specifies how fast the compressor reacts in reducing gain, while the Release specifies how

fast the gain reduction resets or ‘releases’ the signal. The reason why the compressor in our

example isn’t doing the job we want is that it’s reacting too fast to changes in the signal level:

the Attack and Release times are too short. Increase these and the compressor will react more

slowly, which means that it’s likely to deal with this particular balance problem more effectively, because it’ll track longer-term level variations (such as those between our verse and chorus) rather than short-term ones (such as those between the individual strum transients and the ringing of the guitar strings between them).

9. When Compression Isn’t The Magic Bullet: Knowing The Limits Of

Compression

There are often situations where no matter which compressor you use, or how you set the Threshold, you can’t find a good fader setting for the track in the mix, even if you’ve already done some sensible multing. At this point it’s tempting to simply settle for a compromise be- tween dodgy balance and unmusical processing side-effects. But listen carefully, because your

mix is probably trying to tell you something: this situation requires something different than can

be achieved with simple compression on it’s own.

For example, balancing bass instruments in a mix is a classic tricky situation where you’ll typical-

ly need to use more than compression to achieve professional results. You’ll commonly find that

if you bring the level of the bass up to where it’s cutting through adequately in the mid-range,

it’ll also now be swamping everything else at the low end at the same time. Simply compressing

the

the bass at this point is unlikely to solve the issue, because no matter how much you reduce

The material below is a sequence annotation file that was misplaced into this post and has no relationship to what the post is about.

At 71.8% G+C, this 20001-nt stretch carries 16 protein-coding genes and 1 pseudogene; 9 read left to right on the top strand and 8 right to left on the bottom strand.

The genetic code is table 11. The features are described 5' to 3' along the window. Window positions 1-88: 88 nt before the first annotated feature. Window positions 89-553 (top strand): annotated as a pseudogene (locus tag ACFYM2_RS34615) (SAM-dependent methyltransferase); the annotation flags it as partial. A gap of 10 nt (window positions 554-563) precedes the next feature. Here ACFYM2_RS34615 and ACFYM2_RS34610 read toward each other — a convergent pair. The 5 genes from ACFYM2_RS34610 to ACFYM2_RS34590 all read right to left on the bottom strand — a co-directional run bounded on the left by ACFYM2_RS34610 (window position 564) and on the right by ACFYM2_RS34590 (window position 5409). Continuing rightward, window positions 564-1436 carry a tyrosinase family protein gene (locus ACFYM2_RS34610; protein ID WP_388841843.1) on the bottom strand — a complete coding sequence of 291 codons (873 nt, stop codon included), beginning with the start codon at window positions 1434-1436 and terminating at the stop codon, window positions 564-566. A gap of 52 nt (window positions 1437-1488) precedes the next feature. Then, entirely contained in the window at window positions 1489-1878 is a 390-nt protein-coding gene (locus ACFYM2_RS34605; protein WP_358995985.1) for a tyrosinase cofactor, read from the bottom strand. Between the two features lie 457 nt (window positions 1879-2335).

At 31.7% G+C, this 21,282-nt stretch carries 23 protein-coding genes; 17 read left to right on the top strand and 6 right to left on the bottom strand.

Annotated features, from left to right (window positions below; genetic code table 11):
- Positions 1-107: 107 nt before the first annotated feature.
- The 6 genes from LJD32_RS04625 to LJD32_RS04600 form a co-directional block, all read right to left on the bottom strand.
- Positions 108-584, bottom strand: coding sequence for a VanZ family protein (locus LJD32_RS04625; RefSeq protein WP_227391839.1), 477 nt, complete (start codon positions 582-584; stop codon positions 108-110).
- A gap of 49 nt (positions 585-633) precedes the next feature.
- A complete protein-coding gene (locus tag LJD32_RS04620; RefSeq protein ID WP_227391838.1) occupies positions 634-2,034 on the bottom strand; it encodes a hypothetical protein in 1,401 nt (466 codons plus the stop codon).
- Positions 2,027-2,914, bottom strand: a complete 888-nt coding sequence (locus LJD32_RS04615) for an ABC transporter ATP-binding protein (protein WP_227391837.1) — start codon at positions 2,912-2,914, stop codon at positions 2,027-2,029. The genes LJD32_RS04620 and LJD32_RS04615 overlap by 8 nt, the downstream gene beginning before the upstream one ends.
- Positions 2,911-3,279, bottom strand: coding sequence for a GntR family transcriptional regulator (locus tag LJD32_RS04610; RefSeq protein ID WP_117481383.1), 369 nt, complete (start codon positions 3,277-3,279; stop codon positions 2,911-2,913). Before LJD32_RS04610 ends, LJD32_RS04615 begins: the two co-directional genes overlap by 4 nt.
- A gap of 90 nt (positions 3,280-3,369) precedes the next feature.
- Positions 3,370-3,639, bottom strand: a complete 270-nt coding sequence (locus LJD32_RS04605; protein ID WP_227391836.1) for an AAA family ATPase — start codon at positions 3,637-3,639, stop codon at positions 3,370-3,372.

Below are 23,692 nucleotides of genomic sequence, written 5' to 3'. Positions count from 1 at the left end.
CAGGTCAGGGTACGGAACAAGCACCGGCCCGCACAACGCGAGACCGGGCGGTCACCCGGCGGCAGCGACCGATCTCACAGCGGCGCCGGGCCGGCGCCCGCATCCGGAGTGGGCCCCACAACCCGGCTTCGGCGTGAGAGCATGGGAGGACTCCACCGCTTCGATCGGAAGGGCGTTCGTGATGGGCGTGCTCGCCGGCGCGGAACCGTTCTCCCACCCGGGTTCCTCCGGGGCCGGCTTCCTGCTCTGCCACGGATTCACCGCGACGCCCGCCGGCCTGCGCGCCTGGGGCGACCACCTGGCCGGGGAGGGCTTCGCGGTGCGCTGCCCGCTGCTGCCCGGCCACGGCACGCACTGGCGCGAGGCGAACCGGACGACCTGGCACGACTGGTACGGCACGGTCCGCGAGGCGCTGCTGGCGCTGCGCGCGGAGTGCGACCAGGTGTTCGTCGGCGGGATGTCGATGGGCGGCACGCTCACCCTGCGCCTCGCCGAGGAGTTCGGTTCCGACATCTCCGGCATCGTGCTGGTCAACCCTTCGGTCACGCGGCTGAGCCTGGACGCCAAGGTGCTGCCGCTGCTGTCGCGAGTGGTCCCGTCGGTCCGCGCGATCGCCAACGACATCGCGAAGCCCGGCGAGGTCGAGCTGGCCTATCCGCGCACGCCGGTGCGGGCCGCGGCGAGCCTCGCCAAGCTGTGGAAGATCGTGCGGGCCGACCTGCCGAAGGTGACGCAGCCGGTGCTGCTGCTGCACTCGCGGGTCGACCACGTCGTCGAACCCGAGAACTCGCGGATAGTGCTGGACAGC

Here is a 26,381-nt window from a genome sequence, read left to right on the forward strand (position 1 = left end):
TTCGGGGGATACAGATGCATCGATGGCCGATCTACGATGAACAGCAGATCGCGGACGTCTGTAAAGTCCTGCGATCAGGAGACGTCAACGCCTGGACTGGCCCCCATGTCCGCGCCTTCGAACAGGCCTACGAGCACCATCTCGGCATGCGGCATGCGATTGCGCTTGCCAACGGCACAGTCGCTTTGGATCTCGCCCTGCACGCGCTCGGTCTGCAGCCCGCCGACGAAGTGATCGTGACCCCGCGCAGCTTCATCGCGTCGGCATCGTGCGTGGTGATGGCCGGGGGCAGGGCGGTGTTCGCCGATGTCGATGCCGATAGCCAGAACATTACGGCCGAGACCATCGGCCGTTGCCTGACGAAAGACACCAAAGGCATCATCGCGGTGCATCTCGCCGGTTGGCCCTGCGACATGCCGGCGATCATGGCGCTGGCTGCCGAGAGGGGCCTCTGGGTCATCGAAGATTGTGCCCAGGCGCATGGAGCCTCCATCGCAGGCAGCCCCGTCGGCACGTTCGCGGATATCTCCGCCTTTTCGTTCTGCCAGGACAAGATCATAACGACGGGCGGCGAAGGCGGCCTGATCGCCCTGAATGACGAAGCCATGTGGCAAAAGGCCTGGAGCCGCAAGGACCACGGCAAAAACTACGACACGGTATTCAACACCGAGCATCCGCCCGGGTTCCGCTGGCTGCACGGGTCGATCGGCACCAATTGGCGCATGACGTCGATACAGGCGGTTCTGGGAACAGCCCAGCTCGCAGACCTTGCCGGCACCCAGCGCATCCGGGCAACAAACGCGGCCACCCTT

the

dynamic range of the sound, you’re not fundamentally changing the balance of the instru-

Get That Pro Sound - The Ultimate Guide to Compression

ment’s frequency content.

It’s much better to address a problem like this with EQ first – or possibly even replace the bass sound completely, if it’s a synth bass, or adjust your arrangement to make space for the mid- range element of the bass. You’ll be able to tell when you’re on the right track with EQ when

it starts getting easier to find a suitable fader level for the bass: then you can think about com-

pression again, although by this point you might discover that compression is no longer required at all. Another very common occasion where compression can’t provide a complete solution to mix balance issues is when dealing with very critical tracks – lead vocals are a common example here. As powerful as compression is as a creative and technical tool, it’s simply not intelligent enough on it’s own to deal with extremely dynamic, detailed and complex parts like a main vo- cal usually is. If you try to keep these parts up-front and audible in a mix entirely with compres- sion, they’ll usually sound over-processed; it’s more sensible to keep the compression within musical-sounding limits before dealing with fine, moment-to-moment level tweaks manually, with vocal fader automation. As with many things, getting the best results from compression also means understanding it’s limitations.